The bottom upper also holds that government should never violate rights or freedoms unless strictly necessary in order to deliver its remit; for example, to arrest a criminal suspect to bring him to trial. And any such violations of rights must be kept to the minimum. Further, what a non-criminal individual pays for government should be in proportion to the benefit he receives from it, neither more nor less. Just as, for example, what an individual pays for home contents insurance is in proportion to the sum insured. As John Locke put it: “It is true governments cannot be supported without great charge, and it is fit everyone who enjoys his share of the protection should pay out of his estate his proportion for the maintenance of it.”
The top downer, on the other hand, likes big, active government. He wants government to take on functions like education, health care, transport and insurance, none of which have anything to do with its proper remit. He is also comfortable with the idea of a ruling class – maybe including him or his soulmates – having a right to rule over people in a particular geographical area.
In contrast to law, he favours legislation. He thinks that, just because some group of politicians agree on some putative law, that gives them a right to have their minions enforce it, irrespective of its rightness or wrongness. Moreover, he may well deny the validity of objective, individual justice. And he may promote instead fatuous ideas like social justice, environmental justice or some ill defined idea of fairness.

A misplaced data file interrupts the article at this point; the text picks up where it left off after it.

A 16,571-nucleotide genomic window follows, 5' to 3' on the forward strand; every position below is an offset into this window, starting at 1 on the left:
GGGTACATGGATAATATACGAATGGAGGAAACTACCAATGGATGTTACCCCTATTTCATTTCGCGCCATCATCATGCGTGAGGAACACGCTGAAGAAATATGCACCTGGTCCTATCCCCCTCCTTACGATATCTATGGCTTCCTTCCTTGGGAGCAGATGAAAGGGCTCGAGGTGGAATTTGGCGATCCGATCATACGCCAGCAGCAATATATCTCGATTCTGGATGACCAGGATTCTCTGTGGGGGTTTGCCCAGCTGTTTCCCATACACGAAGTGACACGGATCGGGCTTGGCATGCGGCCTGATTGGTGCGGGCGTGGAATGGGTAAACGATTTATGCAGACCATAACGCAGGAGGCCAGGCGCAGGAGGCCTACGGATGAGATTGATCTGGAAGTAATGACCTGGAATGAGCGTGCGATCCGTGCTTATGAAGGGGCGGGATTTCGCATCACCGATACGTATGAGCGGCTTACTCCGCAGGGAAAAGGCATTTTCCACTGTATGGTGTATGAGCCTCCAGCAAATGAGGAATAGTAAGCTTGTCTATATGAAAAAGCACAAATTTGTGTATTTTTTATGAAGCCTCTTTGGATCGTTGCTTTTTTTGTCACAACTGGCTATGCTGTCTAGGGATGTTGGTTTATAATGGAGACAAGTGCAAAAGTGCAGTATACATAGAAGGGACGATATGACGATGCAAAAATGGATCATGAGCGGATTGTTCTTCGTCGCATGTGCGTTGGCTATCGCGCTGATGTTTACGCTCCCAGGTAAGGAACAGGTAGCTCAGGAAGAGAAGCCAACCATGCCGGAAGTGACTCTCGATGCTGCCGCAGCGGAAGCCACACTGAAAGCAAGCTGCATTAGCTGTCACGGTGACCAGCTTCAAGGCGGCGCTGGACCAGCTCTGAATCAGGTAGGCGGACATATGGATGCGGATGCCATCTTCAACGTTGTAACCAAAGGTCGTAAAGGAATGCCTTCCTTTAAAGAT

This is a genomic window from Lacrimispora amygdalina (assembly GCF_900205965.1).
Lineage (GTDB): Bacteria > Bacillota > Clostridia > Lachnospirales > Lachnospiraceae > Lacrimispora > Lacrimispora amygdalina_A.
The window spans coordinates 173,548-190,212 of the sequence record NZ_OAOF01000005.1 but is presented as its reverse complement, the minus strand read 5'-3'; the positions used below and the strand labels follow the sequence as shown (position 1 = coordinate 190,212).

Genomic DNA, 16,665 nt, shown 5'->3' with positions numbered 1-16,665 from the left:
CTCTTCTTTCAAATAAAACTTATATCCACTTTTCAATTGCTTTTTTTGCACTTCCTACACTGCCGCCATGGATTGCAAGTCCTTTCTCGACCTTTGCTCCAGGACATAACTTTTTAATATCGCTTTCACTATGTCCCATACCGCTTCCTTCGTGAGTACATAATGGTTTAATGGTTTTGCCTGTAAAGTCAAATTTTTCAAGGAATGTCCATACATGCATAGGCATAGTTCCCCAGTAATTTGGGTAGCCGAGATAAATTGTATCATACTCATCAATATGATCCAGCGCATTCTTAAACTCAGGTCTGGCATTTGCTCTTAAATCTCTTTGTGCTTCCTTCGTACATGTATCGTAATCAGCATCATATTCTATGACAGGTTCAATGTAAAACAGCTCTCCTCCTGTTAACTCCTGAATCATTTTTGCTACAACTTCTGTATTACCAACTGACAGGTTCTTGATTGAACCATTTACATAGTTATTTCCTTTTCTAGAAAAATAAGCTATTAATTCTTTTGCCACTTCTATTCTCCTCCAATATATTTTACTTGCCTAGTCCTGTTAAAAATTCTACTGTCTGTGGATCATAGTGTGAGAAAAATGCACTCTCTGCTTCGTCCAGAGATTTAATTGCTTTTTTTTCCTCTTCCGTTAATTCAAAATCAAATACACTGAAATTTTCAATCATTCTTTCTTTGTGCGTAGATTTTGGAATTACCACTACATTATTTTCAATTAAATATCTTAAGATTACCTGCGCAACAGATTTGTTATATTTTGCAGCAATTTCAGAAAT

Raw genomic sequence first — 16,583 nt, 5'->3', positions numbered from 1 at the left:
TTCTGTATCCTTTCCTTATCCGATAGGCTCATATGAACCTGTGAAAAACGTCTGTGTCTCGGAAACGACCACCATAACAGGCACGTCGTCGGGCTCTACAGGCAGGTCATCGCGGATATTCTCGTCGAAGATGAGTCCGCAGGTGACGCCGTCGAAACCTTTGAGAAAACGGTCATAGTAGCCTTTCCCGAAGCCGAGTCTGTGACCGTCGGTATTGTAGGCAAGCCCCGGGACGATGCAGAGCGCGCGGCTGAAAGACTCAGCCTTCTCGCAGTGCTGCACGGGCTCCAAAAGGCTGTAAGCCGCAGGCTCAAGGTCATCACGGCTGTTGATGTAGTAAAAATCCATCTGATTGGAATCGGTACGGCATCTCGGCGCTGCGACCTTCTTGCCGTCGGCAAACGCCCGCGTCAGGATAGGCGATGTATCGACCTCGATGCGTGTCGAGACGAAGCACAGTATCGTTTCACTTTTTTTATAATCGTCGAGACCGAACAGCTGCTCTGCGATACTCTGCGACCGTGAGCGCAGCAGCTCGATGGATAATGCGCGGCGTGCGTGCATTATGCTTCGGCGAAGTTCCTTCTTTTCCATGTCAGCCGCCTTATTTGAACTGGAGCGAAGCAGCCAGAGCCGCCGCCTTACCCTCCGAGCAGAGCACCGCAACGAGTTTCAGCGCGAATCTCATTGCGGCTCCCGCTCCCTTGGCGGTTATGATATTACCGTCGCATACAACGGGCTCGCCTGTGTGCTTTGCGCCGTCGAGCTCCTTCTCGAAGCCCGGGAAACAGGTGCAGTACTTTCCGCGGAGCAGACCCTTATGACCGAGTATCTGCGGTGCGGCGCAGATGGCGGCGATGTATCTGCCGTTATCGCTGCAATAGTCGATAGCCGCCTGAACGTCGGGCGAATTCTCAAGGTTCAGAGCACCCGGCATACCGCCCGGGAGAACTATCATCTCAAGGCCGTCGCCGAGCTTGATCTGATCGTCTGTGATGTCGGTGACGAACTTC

The top downer often sees government as a tool to achieve the ends of the particular ideology or agenda he favours. He condones arbitrary violations of rights and freedoms by governments, as long as they are done for a cause he believes in. And he not only condones, but applauds, taxation that re-distributes wealth from those who justly earn it to government itself, to its cronies, and to those it seeks to bribe in order to gain their support.
The bottom upper is not only a bottom up thinker, but a bottom up doer, too. He strives, to the best of his abilities, to be economically productive and independent. He favours the economic free market, which he sees as the best way to achieve the common good; that is, the good of every individual who is willing to put in the effort to be productive. He abhors any kind of restriction on the free market, because such restrictions stifle the abundance of opportunity which he desires for everyone. And he may well favour the culture of small companies over large ones.